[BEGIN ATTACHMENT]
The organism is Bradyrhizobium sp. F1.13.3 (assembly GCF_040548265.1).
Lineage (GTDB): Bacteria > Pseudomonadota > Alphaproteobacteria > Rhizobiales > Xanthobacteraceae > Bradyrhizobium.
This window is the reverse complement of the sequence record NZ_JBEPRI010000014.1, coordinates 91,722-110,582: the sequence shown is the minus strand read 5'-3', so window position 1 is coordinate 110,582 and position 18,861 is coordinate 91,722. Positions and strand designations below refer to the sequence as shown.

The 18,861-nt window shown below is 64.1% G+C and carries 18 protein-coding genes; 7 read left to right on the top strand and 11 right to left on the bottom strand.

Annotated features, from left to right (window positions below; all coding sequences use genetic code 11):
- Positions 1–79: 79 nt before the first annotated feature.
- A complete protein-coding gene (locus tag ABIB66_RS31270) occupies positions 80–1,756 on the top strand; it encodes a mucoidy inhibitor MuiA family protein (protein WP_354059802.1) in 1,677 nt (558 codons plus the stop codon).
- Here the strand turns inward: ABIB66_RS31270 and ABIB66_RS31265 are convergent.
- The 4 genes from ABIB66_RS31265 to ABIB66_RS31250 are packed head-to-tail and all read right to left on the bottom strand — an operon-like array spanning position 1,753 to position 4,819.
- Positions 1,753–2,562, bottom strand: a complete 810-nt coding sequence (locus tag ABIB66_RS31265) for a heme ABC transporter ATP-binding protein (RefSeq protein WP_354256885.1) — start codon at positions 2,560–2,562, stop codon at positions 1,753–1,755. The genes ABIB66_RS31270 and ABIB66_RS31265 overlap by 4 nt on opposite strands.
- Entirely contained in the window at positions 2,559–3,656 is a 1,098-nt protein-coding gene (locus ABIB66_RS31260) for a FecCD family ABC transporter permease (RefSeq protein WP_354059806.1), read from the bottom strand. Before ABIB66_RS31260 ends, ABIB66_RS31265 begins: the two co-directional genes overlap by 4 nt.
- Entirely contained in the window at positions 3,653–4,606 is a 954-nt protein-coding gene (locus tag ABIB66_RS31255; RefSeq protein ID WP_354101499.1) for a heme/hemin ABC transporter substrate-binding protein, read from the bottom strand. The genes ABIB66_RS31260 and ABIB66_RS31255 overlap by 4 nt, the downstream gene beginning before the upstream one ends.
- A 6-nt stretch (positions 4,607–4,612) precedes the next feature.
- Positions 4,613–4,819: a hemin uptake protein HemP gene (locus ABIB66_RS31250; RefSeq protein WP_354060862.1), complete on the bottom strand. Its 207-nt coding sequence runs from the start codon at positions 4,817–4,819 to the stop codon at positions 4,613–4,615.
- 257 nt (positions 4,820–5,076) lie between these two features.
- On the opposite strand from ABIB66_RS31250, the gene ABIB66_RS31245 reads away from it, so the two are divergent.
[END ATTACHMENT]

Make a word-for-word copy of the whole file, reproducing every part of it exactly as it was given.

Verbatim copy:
The organism is Bradyrhizobium sp. F1.13.3 (assembly GCF_040548265.1).
Lineage (GTDB): Bacteria > Pseudomonadota > Alphaproteobacteria > Rhizobiales > Xanthobacteraceae > Bradyrhizobium.
This window is the reverse complement of the sequence record NZ_JBEPRI010000014.1, coordinates 91,722-110,582: the sequence shown is the minus strand read 5'-3', so window position 1 is coordinate 110,582 and position 18,861 is coordinate 91,722. Positions and strand designations below refer to the sequence as shown.

The 18,861-nt window shown below is 64.1% G+C and carries 18 protein-coding genes; 7 read left to right on the top strand and 11 right to left on the bottom strand.

Annotated features, from left to right (window positions below; all coding sequences use genetic code 11):
- Positions 1–79: 79 nt before the first annotated feature.
- A complete protein-coding gene (locus tag ABIB66_RS31270) occupies positions 80–1,756 on the top strand; it encodes a mucoidy inhibitor MuiA family protein (protein WP_354059802.1) in 1,677 nt (558 codons plus the stop codon).
- Here the strand turns inward: ABIB66_RS31270 and ABIB66_RS31265 are convergent.
- The 4 genes from ABIB66_RS31265 to ABIB66_RS31250 are packed head-to-tail and all read right to left on the bottom strand — an operon-like array spanning position 1,753 to position 4,819.
- Positions 1,753–2,562, bottom strand: a complete 810-nt coding sequence (locus tag ABIB66_RS31265) for a heme ABC transporter ATP-binding protein (RefSeq protein WP_354256885.1) — start codon at positions 2,560–2,562, stop codon at positions 1,753–1,755. The genes ABIB66_RS31270 and ABIB66_RS31265 overlap by 4 nt on opposite strands.
- Entirely contained in the window at positions 2,559–3,656 is a 1,098-nt protein-coding gene (locus ABIB66_RS31260) for a FecCD family ABC transporter permease (RefSeq protein WP_354059806.1), read from the bottom strand. Before ABIB66_RS31260 ends, ABIB66_RS31265 begins: the two co-directional genes overlap by 4 nt.
- Entirely contained in the window at positions 3,653–4,606 is a 954-nt protein-coding gene (locus tag ABIB66_RS31255; RefSeq protein ID WP_354101499.1) for a heme/hemin ABC transporter substrate-binding protein, read from the bottom strand. The genes ABIB66_RS31260 and ABIB66_RS31255 overlap by 4 nt, the downstream gene beginning before the upstream one ends.
- A 6-nt stretch (positions 4,607–4,612) precedes the next feature.
- Positions 4,613–4,819: a hemin uptake protein HemP gene (locus ABIB66_RS31250; RefSeq protein WP_354060862.1), complete on the bottom strand. Its 207-nt coding sequence runs from the start codon at positions 4,817–4,819 to the stop codon at positions 4,613–4,615.
- 257 nt (positions 4,820–5,076) lie between these two features.
- On the opposite strand from ABIB66_RS31250, the gene ABIB66_RS31245 reads away from it, so the two are divergent.